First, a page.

Orange County, NY, officials find IT vendor innocent of criminality, point to improper procurement

Orange County, New York, legislators concluded that the county government improperly procured a contract with one of its IT vendors.
Aerial shot of Newburgh, a small city in the Hudson River Valley in Orange County, New York on a cloudy autumn afternoon. (Getty Images)

A legislative committee in Orange County, New York, this week concluded an investigation into recent accusations that government contracts had been unfairly awarded to an IT services company called StarCIO on the basis of the owner’s familial ties to a county official.

An Orange County legislature committee found “no evidence of fraud, corruption or criminality relative to the procurement of the StarCIO contract,” according to a report. They wrote that there was no “sweetheart deal” from the commissioner or any other high-ranking members of the county’s executive administration. The committee did, however, find that the StarCIO contract was improperly procured because of how paperwork was handled during the contract selection process.

The investigation closed after New York Sen. James Skoufis last year released a report calling for the resignation of Langdon Chapman, the county’s human resources commissioner, who was accused of awarding an IT contract to his brother-in-law, Isaac Sacolick, who owns StarCIO.

Orange County now looks to move forward with new controls, including “not-to-exceed” amounts for contracts, a new contract management system and a new procurement and administration policy that is being drafted and will require training once affirmed by the legislature.


“While it is unfortunate that the StarCIO was improperly procured, as noted herein, it was not due to any impropriety, fault, error or criminality on the part of StarCIO and Isaac Sacolick,” the report states. “The county, through the Department of General Services, had the duty to properly procure the contract pursuant to the procurement policy. The contract was improperly procured because there were issues with other quotes used in combination with the StarCIO quote prior to the contract being awarded to StarCIO. This has nothing to do with either Isaac Sacolick or StarCIO.”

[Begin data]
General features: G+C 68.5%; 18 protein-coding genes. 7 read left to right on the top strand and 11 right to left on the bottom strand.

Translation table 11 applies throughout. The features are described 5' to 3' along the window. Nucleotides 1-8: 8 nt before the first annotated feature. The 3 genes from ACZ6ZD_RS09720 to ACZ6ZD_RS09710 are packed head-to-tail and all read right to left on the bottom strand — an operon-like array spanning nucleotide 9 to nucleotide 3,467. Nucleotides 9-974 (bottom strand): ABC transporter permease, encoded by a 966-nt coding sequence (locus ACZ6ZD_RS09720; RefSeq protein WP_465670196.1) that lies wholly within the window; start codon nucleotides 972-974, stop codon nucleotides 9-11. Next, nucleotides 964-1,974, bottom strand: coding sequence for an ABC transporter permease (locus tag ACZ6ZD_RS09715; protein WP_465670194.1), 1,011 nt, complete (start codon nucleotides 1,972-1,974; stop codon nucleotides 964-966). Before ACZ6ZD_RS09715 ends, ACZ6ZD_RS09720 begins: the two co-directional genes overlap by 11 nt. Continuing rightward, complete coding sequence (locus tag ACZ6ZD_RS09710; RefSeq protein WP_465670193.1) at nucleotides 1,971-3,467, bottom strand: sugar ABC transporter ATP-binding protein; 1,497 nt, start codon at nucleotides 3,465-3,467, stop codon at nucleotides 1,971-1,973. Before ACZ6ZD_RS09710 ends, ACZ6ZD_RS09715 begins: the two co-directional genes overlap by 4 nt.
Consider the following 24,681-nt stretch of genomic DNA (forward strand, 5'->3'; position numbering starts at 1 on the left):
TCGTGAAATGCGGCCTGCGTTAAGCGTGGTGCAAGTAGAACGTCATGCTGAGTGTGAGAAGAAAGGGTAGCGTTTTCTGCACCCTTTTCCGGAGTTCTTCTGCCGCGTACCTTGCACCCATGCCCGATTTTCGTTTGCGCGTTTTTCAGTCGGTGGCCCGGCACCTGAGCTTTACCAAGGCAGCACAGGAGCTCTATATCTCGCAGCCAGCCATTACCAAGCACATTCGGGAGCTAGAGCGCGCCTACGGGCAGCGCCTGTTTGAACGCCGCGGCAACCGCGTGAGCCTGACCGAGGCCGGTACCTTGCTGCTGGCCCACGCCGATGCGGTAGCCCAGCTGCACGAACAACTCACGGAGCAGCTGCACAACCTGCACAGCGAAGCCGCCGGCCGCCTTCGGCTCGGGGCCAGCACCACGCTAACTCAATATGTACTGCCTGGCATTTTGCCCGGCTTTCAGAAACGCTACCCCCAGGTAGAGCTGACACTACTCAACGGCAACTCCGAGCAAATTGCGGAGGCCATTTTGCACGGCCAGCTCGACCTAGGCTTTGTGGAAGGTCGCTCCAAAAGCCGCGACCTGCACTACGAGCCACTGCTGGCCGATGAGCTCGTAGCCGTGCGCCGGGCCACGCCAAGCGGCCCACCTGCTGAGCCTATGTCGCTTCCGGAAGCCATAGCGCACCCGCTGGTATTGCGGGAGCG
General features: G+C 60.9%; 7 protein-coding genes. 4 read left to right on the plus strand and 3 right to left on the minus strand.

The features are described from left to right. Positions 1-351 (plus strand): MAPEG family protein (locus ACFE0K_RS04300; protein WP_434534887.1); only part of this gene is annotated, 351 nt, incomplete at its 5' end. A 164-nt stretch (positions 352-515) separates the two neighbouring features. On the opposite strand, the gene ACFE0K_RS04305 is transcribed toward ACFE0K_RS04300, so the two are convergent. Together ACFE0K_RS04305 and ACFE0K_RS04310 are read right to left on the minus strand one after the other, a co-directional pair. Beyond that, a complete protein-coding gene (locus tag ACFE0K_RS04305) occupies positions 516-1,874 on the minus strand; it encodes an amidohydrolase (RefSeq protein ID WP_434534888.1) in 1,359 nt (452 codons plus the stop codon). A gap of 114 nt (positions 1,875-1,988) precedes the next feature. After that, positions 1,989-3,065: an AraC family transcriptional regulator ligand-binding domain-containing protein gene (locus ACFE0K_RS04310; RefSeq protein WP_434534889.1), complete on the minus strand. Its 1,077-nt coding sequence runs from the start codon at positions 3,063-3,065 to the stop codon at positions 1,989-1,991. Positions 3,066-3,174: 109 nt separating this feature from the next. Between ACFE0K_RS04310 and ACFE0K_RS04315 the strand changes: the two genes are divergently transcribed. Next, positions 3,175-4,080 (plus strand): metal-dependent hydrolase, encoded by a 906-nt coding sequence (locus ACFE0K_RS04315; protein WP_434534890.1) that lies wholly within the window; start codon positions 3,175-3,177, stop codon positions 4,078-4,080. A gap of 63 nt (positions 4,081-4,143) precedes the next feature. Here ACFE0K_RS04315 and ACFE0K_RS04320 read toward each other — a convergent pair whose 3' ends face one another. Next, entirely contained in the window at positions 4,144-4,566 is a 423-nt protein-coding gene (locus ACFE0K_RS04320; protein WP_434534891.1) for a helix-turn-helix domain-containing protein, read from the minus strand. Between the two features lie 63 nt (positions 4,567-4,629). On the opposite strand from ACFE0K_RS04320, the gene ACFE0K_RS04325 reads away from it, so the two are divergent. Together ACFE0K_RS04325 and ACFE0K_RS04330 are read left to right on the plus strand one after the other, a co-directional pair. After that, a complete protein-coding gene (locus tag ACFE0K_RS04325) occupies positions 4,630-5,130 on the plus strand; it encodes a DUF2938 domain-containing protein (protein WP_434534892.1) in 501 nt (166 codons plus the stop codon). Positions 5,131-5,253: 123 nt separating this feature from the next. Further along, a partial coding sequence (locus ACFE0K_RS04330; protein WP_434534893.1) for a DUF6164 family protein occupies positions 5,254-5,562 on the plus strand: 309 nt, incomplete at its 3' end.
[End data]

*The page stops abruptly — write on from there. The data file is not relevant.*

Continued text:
“I am pleased the county legislature’s investigative committee’s central finding confirmed what has been obvious from the start: ‘The StarCIO contract was not properly procured,’ Skoufis said in a statement to StateScoop. “From soliciting fake quotes to illicitly escalating the contract’s cost to taxpayers, the report’s findings make clear the county administration has been lying to the public for months. My team and I are proud to have helped expose this wrongdoing in October. As to the question of criminality, the county legislature’s attempt to cover for their political friends is of no consequence. I have said from the start that law enforcement will be the final arbiter of criminality. I am grateful the FBI is thoroughly investigating the matter.”

The FBI last month served the county with a subpoena for documents as it investigates the case. 

Caroline Nihill

Written by Caroline Nihill

Caroline Nihill is an editorial fellow at Scoop News Group. She earned her bachelor’s in media and journalism from the University of North Carolina at Chapel Hill.

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